Nice News – Honesty Is Alive & Well

Don - November 4, 2006

I just received a card forwarded to me by the manager at the theater I own in Orem Utah. The card reads: “Dear Manager, I carried 2 small candies and a diet coke into your theater the last time I was there. I feel that was not right, so I’ve enclosed $5.00 which is about what I would have paid if I had bought them there. i’m sorry – - it won’t happen again. Sincerely, a customer”

I had to smile. I’ve read stories like this before, but this one happened to me and I have mixed feelings. I guess it’s good that she (I can telling by her writing) finally felt guilty enough to do this. But I feel bad for her that she would feel so guilty. I’d be satisfied if everyone would just quit bringing food in…but then again just think how rich I would be if everyone felt guilty enough to pay me for all the times they did.

If you’re going to sneak food in, then do it because you think it’s ok to break the rules the owner has established. Don’t feel bad or guilty about it. If you’re going to feel guilty, then feel guilty enough not to do it in the first place. If you feel guilty later, then by all means send me the money.


  1. If you feel guilty later, then by all means send me the money

    I had a situation where they didn’t carry what I wanted to eat, so I offered to pay them for the food if they would just let me take in what I wanted to eat.

    Does that count?

    Comment by Stephen M (Ethesis) — November 4, 2006 @ 8:44 pm

  2. I’d say so, Steve:)

    Isn’t it ok if they feel guilty at first while still taking food in but do it enough (while feeling guilty enough) to finally take the action to do right? Change is usually (for me, anyway) a gradual thing.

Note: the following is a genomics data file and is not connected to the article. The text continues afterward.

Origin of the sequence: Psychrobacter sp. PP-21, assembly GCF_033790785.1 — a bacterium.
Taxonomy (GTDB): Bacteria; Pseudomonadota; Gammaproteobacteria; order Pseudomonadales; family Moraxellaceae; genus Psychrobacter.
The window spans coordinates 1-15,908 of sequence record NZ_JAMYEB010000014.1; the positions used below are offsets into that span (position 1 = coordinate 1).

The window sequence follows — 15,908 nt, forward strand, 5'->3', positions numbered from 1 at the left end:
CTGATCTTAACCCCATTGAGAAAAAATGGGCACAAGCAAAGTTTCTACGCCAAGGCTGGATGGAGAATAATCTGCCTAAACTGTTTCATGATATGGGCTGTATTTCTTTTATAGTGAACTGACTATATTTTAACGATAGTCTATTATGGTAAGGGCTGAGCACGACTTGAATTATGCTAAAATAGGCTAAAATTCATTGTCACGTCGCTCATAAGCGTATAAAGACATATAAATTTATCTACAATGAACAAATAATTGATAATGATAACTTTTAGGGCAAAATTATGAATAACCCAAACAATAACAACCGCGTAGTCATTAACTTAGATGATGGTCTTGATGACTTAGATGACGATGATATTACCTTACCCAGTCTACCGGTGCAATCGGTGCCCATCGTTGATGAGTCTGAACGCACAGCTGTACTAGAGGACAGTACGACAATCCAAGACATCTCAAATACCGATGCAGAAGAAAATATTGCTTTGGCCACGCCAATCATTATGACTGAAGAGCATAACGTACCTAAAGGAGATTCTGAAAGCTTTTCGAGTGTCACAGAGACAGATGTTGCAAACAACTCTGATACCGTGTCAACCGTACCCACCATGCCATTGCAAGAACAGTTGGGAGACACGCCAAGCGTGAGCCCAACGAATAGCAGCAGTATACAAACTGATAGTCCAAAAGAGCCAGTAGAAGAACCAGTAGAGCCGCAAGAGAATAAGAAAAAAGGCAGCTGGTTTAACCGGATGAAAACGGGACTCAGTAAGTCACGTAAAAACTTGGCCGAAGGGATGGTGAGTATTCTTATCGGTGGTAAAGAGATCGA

Comment by Bret — November 4, 2006 @ 10:57 pm

  3. I don’t feel guilty about sneaking candy into the theater, although I think I only did it once. What troubles me is how difficult it is to smuggle popcorn and a hamburger into the theater.

    Comment by annegb — November 5, 2006 @ 9:12 pm

  4. Don,

    The money was from me. Your “Mormons are cheapskates” post really started getting to me.

    Comment by Jacob — November 5, 2006 @ 10:04 pm

  5. Jacob, I didn’t know you were a girl, but thanks for the $5.

    Comment by Don Clifton — November 6, 2006 @ 11:14 am

  6. I just have to ask. Why do refreshments cost so much at the movies? I never buy them, because it seems like such a waste of money.
    I do feel resentful that movie theaters have a monopoly and can therefore charge $4 for popcorn, even though it can’t really cost them $4.
    I am also surprised that so many people are willing to pay that much money for refreshments just because they grew up getting refreshments at movies. Even people who think they are poor, or who really are on a restricted budget!
    I grew up with very honest parents so I knew sneaking in food was dishonest. As I’ve gotten older, however, the “rule” seems UnAmerican to me I guess.
    I have no problems going two hours without a snack, though. It does bother me when I see my friends waste their money on snacks, or when my friends bring in snacks.
    Thank goodness my husband refuses to buy snacks too! I think perhaps that is what made us realize we were meant for each other. Each of us would rather go hungry than buy food at the theater or the airport.

    Comment by JKS — November 6, 2006 @ 10:57 pm

  7. Why do refreshments cost so much at the movies? I never buy them, because it seems like such a waste of money.

    Movie theaters don’t make money on ticket prices–virtually all of that goes to the studios. Perhaps Don can verify this, but the only real profit margin theaters have is through refreshments. Hence the high prices…

    So, in reality, sneaking food into a theater is ‘worse’ (from the theater’s financial perspective) than buying refreshments but sneaking into a second movie after the first one ends.

    Comment by KMB — November 9, 2006 @ 11:39 am

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